An Eye for an Eye: ETA Terrorism and Democracy in Post‐Franco Spain

Presenter(s): Rachel Armstrong

Advisors: Prof. Nicholas Breyfogle (History), Dr. Jeffrey Lewis (International Studies)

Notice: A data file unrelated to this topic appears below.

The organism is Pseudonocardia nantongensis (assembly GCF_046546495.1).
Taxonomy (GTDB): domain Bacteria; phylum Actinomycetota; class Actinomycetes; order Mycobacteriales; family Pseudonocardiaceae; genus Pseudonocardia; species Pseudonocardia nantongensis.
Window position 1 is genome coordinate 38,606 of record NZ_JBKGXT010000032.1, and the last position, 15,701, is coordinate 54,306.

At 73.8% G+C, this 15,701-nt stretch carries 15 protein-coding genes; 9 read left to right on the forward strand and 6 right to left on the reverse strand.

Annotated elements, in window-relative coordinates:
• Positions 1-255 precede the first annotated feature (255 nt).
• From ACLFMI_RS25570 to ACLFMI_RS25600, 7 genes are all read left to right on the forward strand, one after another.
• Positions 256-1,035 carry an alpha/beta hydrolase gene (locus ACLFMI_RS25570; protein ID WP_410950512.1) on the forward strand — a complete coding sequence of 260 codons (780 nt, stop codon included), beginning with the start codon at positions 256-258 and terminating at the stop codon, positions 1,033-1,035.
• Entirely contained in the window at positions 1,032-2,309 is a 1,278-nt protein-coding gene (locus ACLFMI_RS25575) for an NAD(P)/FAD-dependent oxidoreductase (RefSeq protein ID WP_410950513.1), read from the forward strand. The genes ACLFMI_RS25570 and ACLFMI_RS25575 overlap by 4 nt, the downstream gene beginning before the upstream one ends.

On February 6th, 1981, engineer José Maria Ryan was found in the woods. He had a bullet in his neck and a mouth full of cotton. Euskadi Ta Askatasuna (ETA) “Basque Homeland and Freedom” claimed responsibility. Three days later, 200,000 Spaniards gathered in the streets to protest ETA’s violent act. By February 13th, a suspected ETA member named José Arregui Izaguirre was tortured to death in a Madrid prison. Outraged at the government’s brutality, 110,000 protesters flocked to the streets. Spain, newly democratized in 1975, was straining under the weight of a two‐decade long terrorist insurrection. While the nation endeavored to consolidate a “government by the people”, elements of the fascist regime remained. The government countered ETA’s violence with like‐minded brutality. In early 1981, Spain’s cycle of reactionary violence was met with backlash by the population. A month later, right‐wing Civil Guard members, nostalgic for the stability of General Franco’s authoritarian rule (1939 ‐ 1975), stormed parliament in a coup attempt. The plot failed, but it highlighted the fragile state of Spanish democracy. Both ETA and the government opposed a restored dictatorship, but years of retaliatory torture, assassinations, midnight kidnappings, and secret arrests had unintentionally weakened the fledgling democracy. By the end of 1981, ETA violence plummeted. This study examines the relationship between political structure and terrorist violence in the context of Spain’s democratic transition. The research predominantly draws upon the qualitative and quantitative analysis of two original‐text newspapers collected in Spain. Secondary source books and articles form the historical and conceptual framework of the project. Although counterintuitive, democratic governments can perpetuate terrorism through hardline counter‐terrorism crackdowns. As evidenced in Spain, the use of authoritarian practices by democratic states delegitimizes the government, alienates the people, and renews the terrorists’ resolve.

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